Menu
The New Contemporary Art Magazine

Phlegm Creates Installation at London’s Royal Opera House

The Royal Ballet at the Royal Opera House in London recently commissioned Phlegm to create work for their annual contemporary arts festival, Deloitte Ignite. Curated by The Royal Ballet and The National Gallery’s Minna Moore Ede, the theme of this year's festival is mythology. In particular, the major focus is on the stories of Prometheus, the Titan who creates man from clay and tricks the Gods; and Leda and the Swan, the union of a mortal woman and the god Zeus disguised as a swan.

The Royal Ballet at the Royal Opera House in London recently commissioned Phlegm to create work for their annual contemporary arts festival, Deloitte Ignite. Curated by The Royal Ballet and The National Gallery’s Minna Moore Ede, the theme of this year’s festival is mythology. In particular, the major focus is on the stories of Prometheus, the Titan who creates man from clay and tricks the Gods; and Leda and the Swan, the union of a mortal woman and the god Zeus disguised as a swan.

Phlegm’s use of traditional engraving techniques to prepare his murals was the key point of interest for the curator. His huge walls resembling giant engravings, with meticulous line work and rich details, seemed like a great way to visually re-tell these ancient stories. A storyteller with a sense for humor, Phlegm was chosen to bring new meaning to these myths. Mixing the elements from the actual legends with his signature characters and his own fairytale-like imagery, the London-based artist created three contributions to the event.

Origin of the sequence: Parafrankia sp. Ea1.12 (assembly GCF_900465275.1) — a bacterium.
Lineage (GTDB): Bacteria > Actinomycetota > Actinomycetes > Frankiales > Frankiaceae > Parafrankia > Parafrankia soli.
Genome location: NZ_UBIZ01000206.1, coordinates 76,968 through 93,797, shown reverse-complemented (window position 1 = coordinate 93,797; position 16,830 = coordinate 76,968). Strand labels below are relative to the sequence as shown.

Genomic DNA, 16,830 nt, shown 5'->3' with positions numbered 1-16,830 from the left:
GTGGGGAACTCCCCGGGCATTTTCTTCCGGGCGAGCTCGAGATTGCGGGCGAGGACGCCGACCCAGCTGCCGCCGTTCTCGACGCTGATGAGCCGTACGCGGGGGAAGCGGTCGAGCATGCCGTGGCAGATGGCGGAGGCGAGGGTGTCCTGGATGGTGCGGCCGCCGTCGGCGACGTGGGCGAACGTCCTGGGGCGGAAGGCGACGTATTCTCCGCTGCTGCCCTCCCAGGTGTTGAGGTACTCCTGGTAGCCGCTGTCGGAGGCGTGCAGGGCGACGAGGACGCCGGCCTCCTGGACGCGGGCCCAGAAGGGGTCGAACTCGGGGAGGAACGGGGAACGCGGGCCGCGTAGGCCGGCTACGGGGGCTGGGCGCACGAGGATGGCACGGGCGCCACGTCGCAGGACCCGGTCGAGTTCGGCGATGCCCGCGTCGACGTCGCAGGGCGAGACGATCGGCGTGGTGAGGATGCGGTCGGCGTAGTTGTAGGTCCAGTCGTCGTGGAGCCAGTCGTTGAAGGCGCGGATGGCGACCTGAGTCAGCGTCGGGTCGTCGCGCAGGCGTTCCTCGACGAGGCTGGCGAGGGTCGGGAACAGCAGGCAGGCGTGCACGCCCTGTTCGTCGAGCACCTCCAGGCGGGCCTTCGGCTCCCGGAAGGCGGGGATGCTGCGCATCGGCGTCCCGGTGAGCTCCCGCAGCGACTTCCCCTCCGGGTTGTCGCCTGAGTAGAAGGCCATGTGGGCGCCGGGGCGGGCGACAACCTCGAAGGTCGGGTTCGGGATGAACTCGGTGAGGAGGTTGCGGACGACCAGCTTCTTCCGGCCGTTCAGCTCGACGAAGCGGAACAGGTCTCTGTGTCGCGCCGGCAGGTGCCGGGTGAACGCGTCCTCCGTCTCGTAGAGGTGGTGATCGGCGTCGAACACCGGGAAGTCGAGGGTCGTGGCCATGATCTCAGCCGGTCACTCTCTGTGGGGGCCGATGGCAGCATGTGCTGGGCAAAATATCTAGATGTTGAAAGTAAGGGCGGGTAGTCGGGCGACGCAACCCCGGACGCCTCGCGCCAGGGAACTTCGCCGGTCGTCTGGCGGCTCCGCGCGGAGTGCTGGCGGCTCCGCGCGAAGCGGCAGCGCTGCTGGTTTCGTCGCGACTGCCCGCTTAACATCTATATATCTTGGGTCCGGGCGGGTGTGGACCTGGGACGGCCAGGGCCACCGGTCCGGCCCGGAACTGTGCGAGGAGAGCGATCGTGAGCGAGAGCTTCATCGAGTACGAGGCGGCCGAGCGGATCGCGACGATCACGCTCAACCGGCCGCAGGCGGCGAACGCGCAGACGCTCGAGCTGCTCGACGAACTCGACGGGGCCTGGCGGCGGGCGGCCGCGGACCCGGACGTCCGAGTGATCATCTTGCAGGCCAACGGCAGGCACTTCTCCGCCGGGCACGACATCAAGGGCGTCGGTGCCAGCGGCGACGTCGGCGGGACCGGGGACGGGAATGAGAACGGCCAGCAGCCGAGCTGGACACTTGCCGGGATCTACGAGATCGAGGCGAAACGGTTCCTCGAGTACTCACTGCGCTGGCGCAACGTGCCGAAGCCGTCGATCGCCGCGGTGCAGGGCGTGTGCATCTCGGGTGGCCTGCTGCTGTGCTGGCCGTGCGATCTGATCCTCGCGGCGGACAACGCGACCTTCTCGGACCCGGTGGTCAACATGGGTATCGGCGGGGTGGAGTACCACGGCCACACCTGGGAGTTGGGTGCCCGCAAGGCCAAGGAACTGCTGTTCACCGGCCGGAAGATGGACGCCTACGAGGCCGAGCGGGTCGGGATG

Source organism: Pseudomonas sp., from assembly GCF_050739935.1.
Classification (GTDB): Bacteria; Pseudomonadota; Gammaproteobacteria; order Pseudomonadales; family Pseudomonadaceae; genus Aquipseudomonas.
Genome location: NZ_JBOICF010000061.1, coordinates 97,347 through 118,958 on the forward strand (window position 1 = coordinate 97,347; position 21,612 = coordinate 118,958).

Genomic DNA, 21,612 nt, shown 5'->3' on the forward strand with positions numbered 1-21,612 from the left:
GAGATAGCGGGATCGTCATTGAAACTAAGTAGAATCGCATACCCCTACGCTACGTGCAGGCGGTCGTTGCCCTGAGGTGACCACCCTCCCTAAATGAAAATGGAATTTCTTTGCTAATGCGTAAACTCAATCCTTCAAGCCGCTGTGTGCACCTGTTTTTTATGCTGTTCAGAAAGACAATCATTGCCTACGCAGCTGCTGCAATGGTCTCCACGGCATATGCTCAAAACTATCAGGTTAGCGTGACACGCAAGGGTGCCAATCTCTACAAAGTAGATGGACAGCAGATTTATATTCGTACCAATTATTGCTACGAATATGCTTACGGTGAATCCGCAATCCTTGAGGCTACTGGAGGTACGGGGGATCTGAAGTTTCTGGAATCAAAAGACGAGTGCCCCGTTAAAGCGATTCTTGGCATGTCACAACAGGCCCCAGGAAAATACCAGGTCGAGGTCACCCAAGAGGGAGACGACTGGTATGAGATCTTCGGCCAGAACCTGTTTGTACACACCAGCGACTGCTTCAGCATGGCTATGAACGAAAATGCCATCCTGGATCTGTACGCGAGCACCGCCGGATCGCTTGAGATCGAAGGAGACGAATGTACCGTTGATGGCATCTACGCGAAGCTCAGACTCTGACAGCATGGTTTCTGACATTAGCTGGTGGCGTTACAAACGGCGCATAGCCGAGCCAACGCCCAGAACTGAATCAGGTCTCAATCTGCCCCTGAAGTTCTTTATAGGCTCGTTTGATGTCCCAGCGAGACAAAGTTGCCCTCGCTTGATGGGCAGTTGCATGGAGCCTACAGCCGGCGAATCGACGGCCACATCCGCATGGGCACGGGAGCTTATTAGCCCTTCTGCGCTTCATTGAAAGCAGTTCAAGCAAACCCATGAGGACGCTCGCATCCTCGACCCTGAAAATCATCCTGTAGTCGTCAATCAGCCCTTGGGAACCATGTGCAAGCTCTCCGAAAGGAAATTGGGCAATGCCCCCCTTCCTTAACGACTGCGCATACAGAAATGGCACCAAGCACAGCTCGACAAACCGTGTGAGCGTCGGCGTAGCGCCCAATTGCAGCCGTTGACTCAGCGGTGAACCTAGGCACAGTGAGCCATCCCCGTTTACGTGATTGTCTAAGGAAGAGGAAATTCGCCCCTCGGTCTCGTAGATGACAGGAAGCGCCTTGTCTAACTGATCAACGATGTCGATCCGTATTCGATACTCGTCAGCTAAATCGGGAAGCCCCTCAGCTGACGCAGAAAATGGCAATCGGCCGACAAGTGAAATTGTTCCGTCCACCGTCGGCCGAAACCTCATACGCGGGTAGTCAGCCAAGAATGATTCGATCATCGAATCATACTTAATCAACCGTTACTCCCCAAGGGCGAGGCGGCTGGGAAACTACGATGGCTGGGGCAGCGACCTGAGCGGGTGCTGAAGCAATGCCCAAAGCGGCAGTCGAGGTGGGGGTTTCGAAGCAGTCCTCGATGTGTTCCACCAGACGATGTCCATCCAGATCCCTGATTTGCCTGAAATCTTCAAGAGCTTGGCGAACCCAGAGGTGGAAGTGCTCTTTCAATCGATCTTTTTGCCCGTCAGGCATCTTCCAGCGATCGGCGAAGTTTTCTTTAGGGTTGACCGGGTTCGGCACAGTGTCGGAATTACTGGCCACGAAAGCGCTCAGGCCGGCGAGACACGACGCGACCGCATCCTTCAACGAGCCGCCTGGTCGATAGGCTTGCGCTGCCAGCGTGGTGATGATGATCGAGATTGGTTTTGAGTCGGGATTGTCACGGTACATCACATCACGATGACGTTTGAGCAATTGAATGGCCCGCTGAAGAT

The main installation was a tiered panel structure created at the entrance to the Royal Opera House at the Covent Garden. Similar to his large installation for his February solo show at Howard Griffin Gallery (see our coverage here), this large piece is painted on a series of cutout panels. Three main pieces of this sculptural installation rise from the main structure and create a great sense of depth. Phlegm also created a large indoor mural that will stay on view for at least a year and is a great example of his hyper-detailed, illustration-like street art. Finally, he produced the preparatory sketch work for the larger works as copper etchings. These 9 A2 size etchings are meant to be a link between the outdoor sculpture and indoor mural and are currently displayed inside the Royal Opera House.

Preparatory sketches:

Meta
Share
Facebook
Reddit
Pinterest
Email
Related Articles
Artist and animation director Joe Vaux paints what he likes. His personal work is teeming with impish demons. His cheerful hellscapes are populated with lost souls, sharp toothed monstrosities, and swarms of wrong-doers. And yet, there’s an innocence to all of this. Click to read the Hi-Fructose exclusive interview with Joe Vaux.
Vibrant and bold, Oscar Joyo’s latest body of work which was exhibited at Thinkspace Projects in Los Angeles, vibrates the retina; while delving into his childhood memories childhood in Malawi and themes of Afrofuturism.
Something interesting happens when when artists like Alan and Carolynda Macdonald, who have the painting fundamentals mastered, decide to subvert expectations and perplex a viewers expectations conceptually. Click to read the Hi-Fructose exclusive interview.
The concept of the Wunderkammer, aka The Cabinet Of Curiosities has been an artistic inspiration for some time, however a new show opening in November by Ryan Matthew Cohn and Jean Labourdette takes it up a notch with an exceptional show of sculptures and paintings based thematically on the subject. Click to read the new Hi-Fructose exclusive interview.

Subscribe to the Hi-Fructose Mailing List